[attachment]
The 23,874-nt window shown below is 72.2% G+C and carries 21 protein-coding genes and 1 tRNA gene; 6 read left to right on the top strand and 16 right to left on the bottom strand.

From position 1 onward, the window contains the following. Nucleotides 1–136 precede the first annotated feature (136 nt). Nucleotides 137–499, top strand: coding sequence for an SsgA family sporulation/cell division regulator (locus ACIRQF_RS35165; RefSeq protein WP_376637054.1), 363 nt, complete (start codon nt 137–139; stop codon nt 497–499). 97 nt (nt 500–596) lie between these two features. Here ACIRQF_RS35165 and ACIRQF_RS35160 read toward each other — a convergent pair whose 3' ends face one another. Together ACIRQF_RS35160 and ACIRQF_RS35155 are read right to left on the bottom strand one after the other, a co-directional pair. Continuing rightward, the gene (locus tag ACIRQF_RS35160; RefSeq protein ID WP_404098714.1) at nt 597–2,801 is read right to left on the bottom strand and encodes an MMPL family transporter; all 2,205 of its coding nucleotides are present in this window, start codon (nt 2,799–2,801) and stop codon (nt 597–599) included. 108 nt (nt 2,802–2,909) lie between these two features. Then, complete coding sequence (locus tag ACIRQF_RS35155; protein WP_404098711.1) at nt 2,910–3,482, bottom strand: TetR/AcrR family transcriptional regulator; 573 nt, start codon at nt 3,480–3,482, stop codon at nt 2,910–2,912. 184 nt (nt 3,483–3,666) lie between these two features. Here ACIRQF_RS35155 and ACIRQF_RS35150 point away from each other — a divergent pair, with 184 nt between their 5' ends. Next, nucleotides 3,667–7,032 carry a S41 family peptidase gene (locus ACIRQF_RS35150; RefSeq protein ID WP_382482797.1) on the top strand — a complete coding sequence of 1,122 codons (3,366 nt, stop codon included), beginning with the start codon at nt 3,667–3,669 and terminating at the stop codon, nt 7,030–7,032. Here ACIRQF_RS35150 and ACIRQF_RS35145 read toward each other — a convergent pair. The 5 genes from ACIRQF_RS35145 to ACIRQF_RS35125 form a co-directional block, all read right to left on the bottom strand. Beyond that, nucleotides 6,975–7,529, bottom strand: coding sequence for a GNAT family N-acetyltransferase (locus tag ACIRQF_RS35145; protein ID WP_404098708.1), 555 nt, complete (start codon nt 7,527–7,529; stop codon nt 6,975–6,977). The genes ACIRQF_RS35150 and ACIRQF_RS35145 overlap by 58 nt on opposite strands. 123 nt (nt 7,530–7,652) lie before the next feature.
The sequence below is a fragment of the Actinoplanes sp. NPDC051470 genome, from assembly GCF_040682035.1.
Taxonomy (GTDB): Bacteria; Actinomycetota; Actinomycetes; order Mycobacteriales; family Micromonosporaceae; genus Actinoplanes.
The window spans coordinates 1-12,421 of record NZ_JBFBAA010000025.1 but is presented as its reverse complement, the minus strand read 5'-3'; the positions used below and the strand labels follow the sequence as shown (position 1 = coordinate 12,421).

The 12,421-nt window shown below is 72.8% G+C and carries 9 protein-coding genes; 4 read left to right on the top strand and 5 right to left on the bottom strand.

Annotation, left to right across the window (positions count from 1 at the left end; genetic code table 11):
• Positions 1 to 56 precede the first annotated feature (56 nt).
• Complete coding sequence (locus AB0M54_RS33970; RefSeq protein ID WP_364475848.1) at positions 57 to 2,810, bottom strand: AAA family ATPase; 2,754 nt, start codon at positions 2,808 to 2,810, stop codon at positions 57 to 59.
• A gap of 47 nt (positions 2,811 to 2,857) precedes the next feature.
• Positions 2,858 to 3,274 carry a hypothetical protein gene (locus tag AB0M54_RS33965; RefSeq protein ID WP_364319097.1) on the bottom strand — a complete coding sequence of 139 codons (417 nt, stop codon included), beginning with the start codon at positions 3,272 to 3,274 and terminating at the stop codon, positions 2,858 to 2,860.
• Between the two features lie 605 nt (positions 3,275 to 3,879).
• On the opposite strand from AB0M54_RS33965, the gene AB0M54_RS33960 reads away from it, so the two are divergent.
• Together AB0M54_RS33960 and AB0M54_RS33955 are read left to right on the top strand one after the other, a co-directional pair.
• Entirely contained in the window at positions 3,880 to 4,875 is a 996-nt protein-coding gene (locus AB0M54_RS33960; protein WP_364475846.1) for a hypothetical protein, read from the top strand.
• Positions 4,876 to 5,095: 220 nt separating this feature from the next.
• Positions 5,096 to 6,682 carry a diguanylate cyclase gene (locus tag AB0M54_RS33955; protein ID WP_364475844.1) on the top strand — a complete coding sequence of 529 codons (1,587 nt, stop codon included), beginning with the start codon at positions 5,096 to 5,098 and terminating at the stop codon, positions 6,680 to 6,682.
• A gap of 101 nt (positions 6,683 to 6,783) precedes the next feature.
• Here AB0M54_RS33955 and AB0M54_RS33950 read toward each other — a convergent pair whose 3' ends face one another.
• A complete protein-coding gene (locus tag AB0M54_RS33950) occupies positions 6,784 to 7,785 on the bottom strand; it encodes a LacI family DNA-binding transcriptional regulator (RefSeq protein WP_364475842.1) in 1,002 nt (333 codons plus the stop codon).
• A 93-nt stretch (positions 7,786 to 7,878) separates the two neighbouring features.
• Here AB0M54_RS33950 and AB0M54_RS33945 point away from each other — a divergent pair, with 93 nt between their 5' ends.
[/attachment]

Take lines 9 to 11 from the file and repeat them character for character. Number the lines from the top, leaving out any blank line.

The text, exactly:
• Complete coding sequence (locus AB0M54_RS33970; RefSeq protein ID WP_364475848.1) at positions 57 to 2,810, bottom strand: AAA family ATPase; 2,754 nt, start codon at positions 2,808 to 2,810, stop codon at positions 57 to 59.
• A gap of 47 nt (positions 2,811 to 2,857) precedes the next feature.
• Positions 2,858 to 3,274 carry a hypothetical protein gene (locus tag AB0M54_RS33965; RefSeq protein ID WP_364319097.1) on the bottom strand — a complete coding sequence of 139 codons (417 nt, stop codon included), beginning with the start codon at positions 3,272 to 3,274 and terminating at the stop codon, positions 2,858 to 2,860.